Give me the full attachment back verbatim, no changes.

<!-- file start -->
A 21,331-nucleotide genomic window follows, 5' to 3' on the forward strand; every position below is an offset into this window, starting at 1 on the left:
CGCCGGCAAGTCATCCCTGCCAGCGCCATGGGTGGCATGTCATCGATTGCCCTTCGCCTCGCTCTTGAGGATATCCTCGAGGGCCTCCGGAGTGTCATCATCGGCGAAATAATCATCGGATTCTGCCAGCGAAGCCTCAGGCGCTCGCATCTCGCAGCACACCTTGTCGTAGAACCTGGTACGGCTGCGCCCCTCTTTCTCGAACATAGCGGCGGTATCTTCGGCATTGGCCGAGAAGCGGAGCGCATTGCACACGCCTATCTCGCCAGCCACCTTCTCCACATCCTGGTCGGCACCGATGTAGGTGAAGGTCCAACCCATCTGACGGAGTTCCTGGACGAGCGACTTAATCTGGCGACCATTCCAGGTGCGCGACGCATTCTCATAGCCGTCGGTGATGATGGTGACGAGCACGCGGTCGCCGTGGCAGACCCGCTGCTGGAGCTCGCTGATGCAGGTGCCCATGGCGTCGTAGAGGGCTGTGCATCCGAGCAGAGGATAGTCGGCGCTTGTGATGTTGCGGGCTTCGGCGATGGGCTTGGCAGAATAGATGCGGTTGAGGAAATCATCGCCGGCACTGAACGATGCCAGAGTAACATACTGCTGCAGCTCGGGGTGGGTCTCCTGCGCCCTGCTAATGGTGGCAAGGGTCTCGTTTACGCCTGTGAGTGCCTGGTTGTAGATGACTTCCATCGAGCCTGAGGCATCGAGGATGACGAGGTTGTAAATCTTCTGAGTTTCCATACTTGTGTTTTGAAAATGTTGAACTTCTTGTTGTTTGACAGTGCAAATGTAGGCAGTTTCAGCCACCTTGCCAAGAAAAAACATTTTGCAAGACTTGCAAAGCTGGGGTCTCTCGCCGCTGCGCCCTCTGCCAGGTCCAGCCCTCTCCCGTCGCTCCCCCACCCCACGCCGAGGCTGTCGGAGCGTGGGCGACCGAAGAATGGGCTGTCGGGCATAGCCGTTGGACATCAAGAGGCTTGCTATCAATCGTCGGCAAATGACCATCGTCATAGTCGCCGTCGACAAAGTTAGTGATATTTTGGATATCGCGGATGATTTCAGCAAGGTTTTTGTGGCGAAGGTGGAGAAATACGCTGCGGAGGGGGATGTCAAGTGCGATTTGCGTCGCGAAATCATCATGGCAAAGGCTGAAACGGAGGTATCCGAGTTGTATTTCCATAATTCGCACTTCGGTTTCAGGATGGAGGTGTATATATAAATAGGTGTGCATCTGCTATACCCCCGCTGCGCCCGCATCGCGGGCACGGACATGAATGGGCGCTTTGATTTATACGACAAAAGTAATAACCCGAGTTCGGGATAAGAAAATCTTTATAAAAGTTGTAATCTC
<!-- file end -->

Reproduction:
A 21,331-nucleotide genomic window follows, 5' to 3' on the forward strand; every position below is an offset into this window, starting at 1 on the left:
CGCCGGCAAGTCATCCCTGCCAGCGCCATGGGTGGCATGTCATCGATTGCCCTTCGCCTCGCTCTTGAGGATATCCTCGAGGGCCTCCGGAGTGTCATCATCGGCGAAATAATCATCGGATTCTGCCAGCGAAGCCTCAGGCGCTCGCATCTCGCAGCACACCTTGTCGTAGAACCTGGTACGGCTGCGCCCCTCTTTCTCGAACATAGCGGCGGTATCTTCGGCATTGGCCGAGAAGCGGAGCGCATTGCACACGCCTATCTCGCCAGCCACCTTCTCCACATCCTGGTCGGCACCGATGTAGGTGAAGGTCCAACCCATCTGACGGAGTTCCTGGACGAGCGACTTAATCTGGCGACCATTCCAGGTGCGCGACGCATTCTCATAGCCGTCGGTGATGATGGTGACGAGCACGCGGTCGCCGTGGCAGACCCGCTGCTGGAGCTCGCTGATGCAGGTGCCCATGGCGTCGTAGAGGGCTGTGCATCCGAGCAGAGGATAGTCGGCGCTTGTGATGTTGCGGGCTTCGGCGATGGGCTTGGCAGAATAGATGCGGTTGAGGAAATCATCGCCGGCACTGAACGATGCCAGAGTAACATACTGCTGCAGCTCGGGGTGGGTCTCCTGCGCCCTGCTAATGGTGGCAAGGGTCTCGTTTACGCCTGTGAGTGCCTGGTTGTAGATGACTTCCATCGAGCCTGAGGCATCGAGGATGACGAGGTTGTAAATCTTCTGAGTTTCCATACTTGTGTTTTGAAAATGTTGAACTTCTTGTTGTTTGACAGTGCAAATGTAGGCAGTTTCAGCCACCTTGCCAAGAAAAAACATTTTGCAAGACTTGCAAAGCTGGGGTCTCTCGCCGCTGCGCCCTCTGCCAGGTCCAGCCCTCTCCCGTCGCTCCCCCACCCCACGCCGAGGCTGTCGGAGCGTGGGCGACCGAAGAATGGGCTGTCGGGCATAGCCGTTGGACATCAAGAGGCTTGCTATCAATCGTCGGCAAATGACCATCGTCATAGTCGCCGTCGACAAAGTTAGTGATATTTTGGATATCGCGGATGATTTCAGCAAGGTTTTTGTGGCGAAGGTGGAGAAATACGCTGCGGAGGGGGATGTCAAGTGCGATTTGCGTCGCGAAATCATCATGGCAAAGGCTGAAACGGAGGTATCCGAGTTGTATTTCCATAATTCGCACTTCGGTTTCAGGATGGAGGTGTATATATAAATAGGTGTGCATCTGCTATACCCCCGCTGCGCCCGCATCGCGGGCACGGACATGAATGGGCGCTTTGATTTATACGACAAAAGTAATAACCCGAGTTCGGGATAAGAAAATCTTTATAAAAGTTGTAATCTC